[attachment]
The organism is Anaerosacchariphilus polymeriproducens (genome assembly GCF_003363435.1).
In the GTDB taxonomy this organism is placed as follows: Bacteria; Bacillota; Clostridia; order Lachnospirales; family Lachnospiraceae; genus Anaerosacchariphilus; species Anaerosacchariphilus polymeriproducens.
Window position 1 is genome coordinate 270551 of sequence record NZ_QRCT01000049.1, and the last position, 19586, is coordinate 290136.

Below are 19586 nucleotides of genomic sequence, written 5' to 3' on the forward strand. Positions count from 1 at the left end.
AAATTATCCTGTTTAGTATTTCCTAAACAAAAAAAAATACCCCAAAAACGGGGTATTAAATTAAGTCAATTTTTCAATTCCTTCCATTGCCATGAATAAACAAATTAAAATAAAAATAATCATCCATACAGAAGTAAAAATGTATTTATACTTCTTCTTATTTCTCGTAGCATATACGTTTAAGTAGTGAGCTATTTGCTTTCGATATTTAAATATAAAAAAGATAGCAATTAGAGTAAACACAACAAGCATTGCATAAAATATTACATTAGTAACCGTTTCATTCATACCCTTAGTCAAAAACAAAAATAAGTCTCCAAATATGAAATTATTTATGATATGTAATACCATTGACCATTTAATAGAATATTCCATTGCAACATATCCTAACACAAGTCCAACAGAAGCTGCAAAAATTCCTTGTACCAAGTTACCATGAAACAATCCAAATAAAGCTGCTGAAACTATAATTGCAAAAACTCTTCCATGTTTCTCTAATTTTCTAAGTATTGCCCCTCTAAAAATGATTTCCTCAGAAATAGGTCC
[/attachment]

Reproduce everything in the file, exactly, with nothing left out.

The organism is Anaerosacchariphilus polymeriproducens (genome assembly GCF_003363435.1).
In the GTDB taxonomy this organism is placed as follows: Bacteria; Bacillota; Clostridia; order Lachnospirales; family Lachnospiraceae; genus Anaerosacchariphilus; species Anaerosacchariphilus polymeriproducens.
Window position 1 is genome coordinate 270551 of sequence record NZ_QRCT01000049.1, and the last position, 19586, is coordinate 290136.

Below are 19586 nucleotides of genomic sequence, written 5' to 3' on the forward strand. Positions count from 1 at the left end.
AAATTATCCTGTTTAGTATTTCCTAAACAAAAAAAAATACCCCAAAAACGGGGTATTAAATTAAGTCAATTTTTCAATTCCTTCCATTGCCATGAATAAACAAATTAAAATAAAAATAATCATCCATACAGAAGTAAAAATGTATTTATACTTCTTCTTATTTCTCGTAGCATATACGTTTAAGTAGTGAGCTATTTGCTTTCGATATTTAAATATAAAAAAGATAGCAATTAGAGTAAACACAACAAGCATTGCATAAAATATTACATTAGTAACCGTTTCATTCATACCCTTAGTCAAAAACAAAAATAAGTCTCCAAATATGAAATTATTTATGATATGTAATACCATTGACCATTTAATAGAATATTCCATTGCAACATATCCTAACACAAGTCCAACAGAAGCTGCAAAAATTCCTTGTACCAAGTTACCATGAAACAATCCAAATAAAGCTGCTGAAACTATAATTGCAAAAACTCTTCCATGTTTCTCTAATTTTCTAAGTATTGCCCCTCTAAAAATGATTTCCTCAGAAATAGGTCC